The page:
In a week dominated by high-level diplomatic contacts between top Russian and Western government officials, Moscow appeared on two different occasions to bend to recent Western criticism. It was unclear afterward, however, whether the oh-so-rare Russian concessions were in any way meaningful, or whether they were designed simply to placate European and American leaders so that Moscow could move on to what it is really interested in: improving the political climate and thereby boosting the chances for Russia to receive Western financial aid and investment.

The first of Russia’s “mea culpas” came during a meeting between Russian Foreign Minister Igor Ivanov and his counterparts from the NATO countries in Florence on May 24. The NATO-Russian talks were themselves significant insofar as they represented the first meeting of the NATO-Russia Permanent Joint Council at the ministerial level since the Western Alliance began its air attacks against Yugoslavia last spring. Ivanov’s presence in Florence was interpreted as yet another sign that Moscow might be moving at last to begin “unfreezing” relations with NATO, and that the alliance’s efforts to improve ties with the new Putin government were bearing some fruit. The willingness of Western officials in Florence–and elsewhere–to mute criticism of Russia’s still bloody war in Chechnya testified to the importance that they have attached to pursuing cooperation with Moscow.

One point of irritation that remained to be dealt with in Florence, however, was a five-day visit to Moscow earlier this month by Yugoslav Defense Minister Dragoljub Ojdanic. As a permanent member of the UN Security Council, Russia had been obligated to arrest the indicted war criminal, and there was some outrage in the West that Moscow had chosen to roll out the red carpet for him instead. In Florence, however, Ivanov reportedly “apologized” for the Ojdanic visit and suggested that it had occurred only because of some sort of miscommunication between bureaucracies in the Russian government. He spoke vaguely of the Kremlin’s intention to “discipline” the Defense Ministry officials at fault for the alleged snafu.

A similar note of contrition from Moscow was sounded on May 29 during a long anticipated summit meeting between Russian President Vladimir Putin and European Union leaders in the Russian capital. The Russian president pledged that Moscow would move, as the West has urged, both to investigate reports of atrocities by Russian forces in the Caucasus and to increase access to the region for media and, presumably, international human rights groups. Putin’s pledges appeared to be of some significance because up to now Russian officials have generally denied charges either that Russian troops have acted improperly in Chechnya or that Moscow has been anything but open to the world community in terms of reporting about events in the Caucasus.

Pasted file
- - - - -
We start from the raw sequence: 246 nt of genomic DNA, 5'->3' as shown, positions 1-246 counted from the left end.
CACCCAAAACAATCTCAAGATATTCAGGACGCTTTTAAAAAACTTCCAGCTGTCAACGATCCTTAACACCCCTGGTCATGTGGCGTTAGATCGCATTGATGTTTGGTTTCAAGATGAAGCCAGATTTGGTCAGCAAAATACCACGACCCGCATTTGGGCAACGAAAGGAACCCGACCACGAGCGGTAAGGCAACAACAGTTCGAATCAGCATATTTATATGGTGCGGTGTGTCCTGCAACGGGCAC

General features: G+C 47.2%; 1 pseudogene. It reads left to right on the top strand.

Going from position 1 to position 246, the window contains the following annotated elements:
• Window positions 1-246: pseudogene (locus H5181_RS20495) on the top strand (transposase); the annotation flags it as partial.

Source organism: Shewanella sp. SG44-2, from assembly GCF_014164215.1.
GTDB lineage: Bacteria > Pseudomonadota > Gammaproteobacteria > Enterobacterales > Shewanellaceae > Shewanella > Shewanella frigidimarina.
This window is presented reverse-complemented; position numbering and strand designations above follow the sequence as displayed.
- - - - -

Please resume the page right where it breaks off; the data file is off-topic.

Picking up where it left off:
There was little reason to take the recent Russian concessions at face value, however. Russian Foreign Minister Ivanov’s explanations for the Ojdanic visit were anything but convincing and were followed by fresh denunciations of the international war crimes tribunal in The Hague. The Florence meeting came, moreover, amid clear signs that Moscow is intent on improving relations with the regime in Belgrade and thus thwarting Western efforts to isolate Yugoslav President Slobodan Milosevic. Putin’s pledges with regard to Chechnya appeared in a similar light. Moscow has shown no inclination to investigate Russian soldiers for the atrocities they have allegedly committed during the Caucasus military operations. The Putin government’s real view toward “transparency” in Chechnya, moreover, has been best exemplified by two recent incidents: the authorities’ move to harass and intimidate Media-Most, the private company which has been most critical of the Chechen war effort, and the seizure by Russian authorities of an Amnesty International report that outlined the actions of Russian forces in the Caucasus.

The diplomatic jousting between Moscow and the West came as U.S. President Bill Clinton launched his swan-song visit to Europe and on the eve of the first Russian-U.S. summit in the new Putin era. Despite obvious and continuing differences with Moscow, European leaders welcomed the EU-Russian summit as the start of a new era of economic and political cooperation with Moscow. The Clinton-Putin meeting seemed likely to conclude with similar exclamations, despite continuing sharp differences between Washington and Moscow on issues ranging from arms control to Russian-Iranian defense cooperation.